Email of the day on selecting which companies to include in the Autonomies
Comment of the Day

December 18 2013

Commentary by Eoin Treacy

Email of the day on selecting which companies to include in the Autonomies

"Hope all is well with you and yours?

"Could you ask either David or Eoin what selection/filter process is used to include a stock in the Autonomies list?

"All the very best to you all for the forthcoming festivities.

"Many thanks"

Eoin Treacy's view

Thank you for this question which may be of interest to other subscribers. We began developing the Autonomies theme as early as 2011, as we identified a confluence of factors that were giving an advantage to truly global companies. I wrote extensively on this subject in my book Crowd Money but let me summarise.  

The rise of the global middle class is a secular development and represents the greatest poverty reduction in human history not least because it is focused on the world¡¯s major population centres. The corollary is that as more people have disposable income at the end of each month, both their needs and wants evolve. Companies with the ability to tap into this tide of rising demand for just about everything are therefore in a very favourable position. 

The exponential rate of technological development has reached a point where previously half imagined possibility is becoming reality. This is having the most profound effect on the healthcare, lifestyle, materials, industrial and energy sectors. Nanotechnology, embedded processing, new materials such as graphene and carbon nanotubes, robotics, smarter computers, genetics and other innovative technologies are all coming-of-age at the same time. Additionally their development and combination opens up the capacity for synergies that will help drive future innovation.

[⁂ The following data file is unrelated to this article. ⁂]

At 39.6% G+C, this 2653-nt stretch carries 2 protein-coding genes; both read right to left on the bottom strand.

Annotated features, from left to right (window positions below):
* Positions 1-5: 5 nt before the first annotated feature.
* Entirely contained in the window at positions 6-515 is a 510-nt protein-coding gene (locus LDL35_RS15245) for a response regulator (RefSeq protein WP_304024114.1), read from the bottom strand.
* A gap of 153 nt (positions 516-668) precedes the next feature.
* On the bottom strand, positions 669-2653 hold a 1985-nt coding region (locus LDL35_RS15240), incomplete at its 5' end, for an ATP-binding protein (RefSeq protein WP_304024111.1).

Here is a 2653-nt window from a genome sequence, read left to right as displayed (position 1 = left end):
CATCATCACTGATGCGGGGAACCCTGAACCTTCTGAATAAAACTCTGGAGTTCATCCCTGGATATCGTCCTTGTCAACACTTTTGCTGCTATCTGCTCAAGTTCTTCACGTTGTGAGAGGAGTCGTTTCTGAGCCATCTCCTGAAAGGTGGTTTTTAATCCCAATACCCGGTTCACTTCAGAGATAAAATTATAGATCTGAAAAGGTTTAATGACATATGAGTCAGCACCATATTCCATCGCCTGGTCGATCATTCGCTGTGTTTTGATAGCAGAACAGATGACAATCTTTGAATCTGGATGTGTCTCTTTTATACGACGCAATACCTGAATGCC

Following a decade of historically high energy prices entrepreneurs have begun to bring new unconventional supply to market, have substituted oil for natural gas or coal and consumers have rediscovered their enthusiasm for conservation. The result is that energy prices are more likely than not to trend gradually lower in real terms from later this decade. 

As investors we are faced with a wide number of choices. Broadly speaking we have option of attempting to pick the companies most likely to deliver the next innovation and/or investing in those that will benefit most from purchasing that new innovation. The Autonomies represent a mix of these types of companies. Truly global organisations have the economies of scale to tailor their product offering to the market they are active in. A constant focus on the bottom line means that they are likely to be among the biggest customers of companies delivering innovation but also the greatest beneficiaries of adopting productivity enhancing machinery, software, services and methods. With strong balance sheets they can generally sustain reliable dividends but can also fund or buy R&D so they are capable of delivering innovation on their own.  

As a capitalist economic model is adopted by increasingly large numbers of countries, the pace of consolidation is likely to increase. This is of direct benefit to the biggest companies where an increasingly large number of sectors are dominated by oligarchies. For example while the iron-ore triumvirate of Rio Tinto, VALE and BHP Billiton is well known, oligarchies dominate other sectors such as compressed gases, fertilisers, advertising, internet searches, soft drinks, snack foods and confectionary, footwear, social media, outsourcing etc. 

In order to create a list of companies that represent these cross currents I look for shares that generate at least 40% of their revenue outside their domestic market, that dominate their respective niche and have strong balance sheets, often with a solid record of dividend increases. Here is a link to the most recent comprehensive review of the list from Comment of the Day on July 11th. 

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